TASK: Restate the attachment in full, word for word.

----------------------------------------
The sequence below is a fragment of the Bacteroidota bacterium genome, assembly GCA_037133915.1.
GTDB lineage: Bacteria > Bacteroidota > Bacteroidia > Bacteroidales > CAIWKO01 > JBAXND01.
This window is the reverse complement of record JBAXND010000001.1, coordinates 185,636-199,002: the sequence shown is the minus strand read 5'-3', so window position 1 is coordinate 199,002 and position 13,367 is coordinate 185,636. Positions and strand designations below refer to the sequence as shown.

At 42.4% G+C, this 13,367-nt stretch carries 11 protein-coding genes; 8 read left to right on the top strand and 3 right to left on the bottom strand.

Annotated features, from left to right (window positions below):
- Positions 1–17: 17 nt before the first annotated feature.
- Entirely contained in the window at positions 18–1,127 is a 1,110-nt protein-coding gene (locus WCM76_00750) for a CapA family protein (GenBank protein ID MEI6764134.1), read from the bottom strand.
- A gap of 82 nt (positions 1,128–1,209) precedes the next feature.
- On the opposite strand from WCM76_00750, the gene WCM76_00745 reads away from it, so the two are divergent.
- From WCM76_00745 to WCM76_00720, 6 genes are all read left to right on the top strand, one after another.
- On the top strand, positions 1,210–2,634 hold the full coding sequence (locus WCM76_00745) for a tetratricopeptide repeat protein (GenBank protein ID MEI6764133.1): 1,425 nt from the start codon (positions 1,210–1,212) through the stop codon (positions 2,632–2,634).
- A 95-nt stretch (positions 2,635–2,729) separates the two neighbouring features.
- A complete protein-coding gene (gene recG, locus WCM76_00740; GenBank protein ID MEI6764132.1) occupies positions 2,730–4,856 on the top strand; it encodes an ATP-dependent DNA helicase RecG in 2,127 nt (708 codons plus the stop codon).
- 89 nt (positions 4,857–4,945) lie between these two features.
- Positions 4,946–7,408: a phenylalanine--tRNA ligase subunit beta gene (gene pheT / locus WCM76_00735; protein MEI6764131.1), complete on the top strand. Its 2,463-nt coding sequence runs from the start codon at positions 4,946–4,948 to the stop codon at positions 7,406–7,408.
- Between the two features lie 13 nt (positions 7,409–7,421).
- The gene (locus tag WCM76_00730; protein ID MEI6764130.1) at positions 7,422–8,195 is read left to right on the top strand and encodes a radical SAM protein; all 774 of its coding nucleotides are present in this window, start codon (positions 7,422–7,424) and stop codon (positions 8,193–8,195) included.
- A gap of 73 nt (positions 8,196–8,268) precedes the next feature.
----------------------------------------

The sequence below is a fragment of the Bacteroidota bacterium genome, assembly GCA_037133915.1.
GTDB lineage: Bacteria > Bacteroidota > Bacteroidia > Bacteroidales > CAIWKO01 > JBAXND01.
This window is the reverse complement of record JBAXND010000001.1, coordinates 185,636-199,002: the sequence shown is the minus strand read 5'-3', so window position 1 is coordinate 199,002 and position 13,367 is coordinate 185,636. Positions and strand designations below refer to the sequence as shown.

At 42.4% G+C, this 13,367-nt stretch carries 11 protein-coding genes; 8 read left to right on the top strand and 3 right to left on the bottom strand.

Annotated features, from left to right (window positions below):
- Positions 1–17: 17 nt before the first annotated feature.
- Entirely contained in the window at positions 18–1,127 is a 1,110-nt protein-coding gene (locus WCM76_00750) for a CapA family protein (GenBank protein ID MEI6764134.1), read from the bottom strand.
- A gap of 82 nt (positions 1,128–1,209) precedes the next feature.
- On the opposite strand from WCM76_00750, the gene WCM76_00745 reads away from it, so the two are divergent.
- From WCM76_00745 to WCM76_00720, 6 genes are all read left to right on the top strand, one after another.
- On the top strand, positions 1,210–2,634 hold the full coding sequence (locus WCM76_00745) for a tetratricopeptide repeat protein (GenBank protein ID MEI6764133.1): 1,425 nt from the start codon (positions 1,210–1,212) through the stop codon (positions 2,632–2,634).
- A 95-nt stretch (positions 2,635–2,729) separates the two neighbouring features.
- A complete protein-coding gene (gene recG, locus WCM76_00740; GenBank protein ID MEI6764132.1) occupies positions 2,730–4,856 on the top strand; it encodes an ATP-dependent DNA helicase RecG in 2,127 nt (708 codons plus the stop codon).
- 89 nt (positions 4,857–4,945) lie between these two features.
- Positions 4,946–7,408: a phenylalanine--tRNA ligase subunit beta gene (gene pheT / locus WCM76_00735; protein MEI6764131.1), complete on the top strand. Its 2,463-nt coding sequence runs from the start codon at positions 4,946–4,948 to the stop codon at positions 7,406–7,408.
- Between the two features lie 13 nt (positions 7,409–7,421).
- The gene (locus tag WCM76_00730; protein ID MEI6764130.1) at positions 7,422–8,195 is read left to right on the top strand and encodes a radical SAM protein; all 774 of its coding nucleotides are present in this window, start codon (positions 7,422–7,424) and stop codon (positions 8,193–8,195) included.
- A gap of 73 nt (positions 8,196–8,268) precedes the next feature.